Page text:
What Now?


Jeff was born on Feb. 26, 1965. He came under the care of the Kentucky Com- mission for Handicapped Children in April 1966. The first recorded diagnosis was meningomyelocele and bilateral clubfoot ( Fig. 1 ). Since that time other prob- lems have been identified including hydronephrosis right, crossed ectopia of the atrophied left kidney, and congenital absence of the sacrum and the lower lumbar spine ( Fig. 2 ). It was discovered early that his lower limbs were anesthetic from the waist down.

Treatment was started and has continued to the present time. He has needed the services of numerous disciplines: pediatrics, neurosurgery, orthopaedics, urology, ophthalmology, neurology and plastic surgery. On May 31, 1966, the meningomyelocele was excised. Following this operation, he had multiple castings of the lower limbs in attempts to correct the foot deformities. These efforts were unsuccessful. On Jan. 20, 1967, a loop ureterostomy was performed and on Jan. 30, 1967, a ureterostomy was done.

Jeff's problems were studied and the possibility of reconstructive surgery of the lower limbs was considered. It was finally decided that he should be ampu- tated, so he had bilateral subtrochanteric amputations of the lower limbs on Mar. 30, 1970. He then came to the Amputee Clinic for some type of device which would permit maximum activity.

Until this time Jeff had been very inactive. His multiple deformities and inactivity had produced marked disability and weakness. He did have some assets. He is a bright individual and personable. In addition, he has an under- standing, patient, loving mother, without whose help he would probably still be totally dependent.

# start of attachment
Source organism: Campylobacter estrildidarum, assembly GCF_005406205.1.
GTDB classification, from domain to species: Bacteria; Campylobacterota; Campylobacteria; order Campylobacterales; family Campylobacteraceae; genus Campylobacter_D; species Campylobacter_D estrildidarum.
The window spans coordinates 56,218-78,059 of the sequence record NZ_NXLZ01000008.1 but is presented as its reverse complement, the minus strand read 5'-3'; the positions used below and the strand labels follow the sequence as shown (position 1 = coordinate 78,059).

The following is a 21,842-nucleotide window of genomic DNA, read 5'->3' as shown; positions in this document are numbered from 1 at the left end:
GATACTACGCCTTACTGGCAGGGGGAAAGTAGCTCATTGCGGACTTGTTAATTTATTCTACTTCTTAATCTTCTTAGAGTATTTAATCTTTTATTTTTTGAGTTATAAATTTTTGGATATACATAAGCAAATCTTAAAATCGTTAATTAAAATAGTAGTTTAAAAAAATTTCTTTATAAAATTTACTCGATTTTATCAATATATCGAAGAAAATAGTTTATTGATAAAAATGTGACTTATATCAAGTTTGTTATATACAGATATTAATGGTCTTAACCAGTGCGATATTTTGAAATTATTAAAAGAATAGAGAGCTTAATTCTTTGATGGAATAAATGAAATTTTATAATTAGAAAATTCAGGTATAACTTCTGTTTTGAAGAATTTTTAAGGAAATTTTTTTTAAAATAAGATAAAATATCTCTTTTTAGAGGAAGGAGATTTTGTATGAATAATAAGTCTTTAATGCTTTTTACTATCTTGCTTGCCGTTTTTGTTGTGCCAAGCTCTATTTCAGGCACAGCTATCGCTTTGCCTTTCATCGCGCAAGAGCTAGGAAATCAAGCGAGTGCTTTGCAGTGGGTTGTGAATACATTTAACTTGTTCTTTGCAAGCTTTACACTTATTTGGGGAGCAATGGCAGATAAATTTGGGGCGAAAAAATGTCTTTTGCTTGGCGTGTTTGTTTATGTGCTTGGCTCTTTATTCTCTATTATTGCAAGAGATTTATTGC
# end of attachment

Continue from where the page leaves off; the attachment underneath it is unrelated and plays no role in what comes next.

In the Amputee Clinic, Jeff was put in a plastic "bucket" with a colostomy opening and a trapdoor for removal of feces. The bucket was then placed on a platform with coasters ( Fig. 3 ). It was felt that he could propel himself with canes, and that he would develop physically in so doing ( Fig. 4 ). This postulated physical development did occur. As his tolerance to the "bucket'~ increased, he was able to travel longer distances and became stronger. Also, he started using a wheelchair part-time and enjoying it. He liked competition and responded to the challenge of wheelchair races. In his first year of competition he almost won. He was determined to win so he practiced and plotted his strategy and did come in first the next year. Needless to say, he is proud of his medals ( Fig. 5 ).

Considerations for the Future

Jeff is now eight years old and has outgrown his present "bucket." It has served its purpose. He gets about and is active in his wheelchair and "wild rider," a low-slung, hand-operated vehicle ( Fig. 6 ). We think he has attained maximum mobility. His physical development is now such that he can attend a special school. Considering his multiple disabilities, we think that he has done well to this point. The question is-what now?

Our Clinic naturally wants to help each individual become independent, achieve maximum function, and hopefully to be productive. How can these goals be achieved with JeW? At the lower educational levels special schools are available. He has considerable ingenuity and with ambition and proper motivation he should be able to manage later. His present attitude and activity level are fine. Hopefully he will mature mentally and emotionally as he matures chronologically. The emotional stability of his mother and her cooperative at- titude should support this development since he is responsive to suggestion and guidance.

Nevertheless we are aware that this process of transition from immaturity to maturity will strain the resources of our program. Academic training, guidance in choosing a career, training for that career, counsel and assistance in attaining maturity-all are needed. Since our program is not highly organized along these lines, we are sensitive to the needs involved. We would welcome any suggestions that would help us develop our program so that we can provide help for Jeff and others who may come to us with similar complex problems.

Descriptors: Amputation; lower limbs; meningomyelocele.

Kentucky Commission jór Handicapped Children Juvenile 4 rnputee Clinic Louisville. Kentucky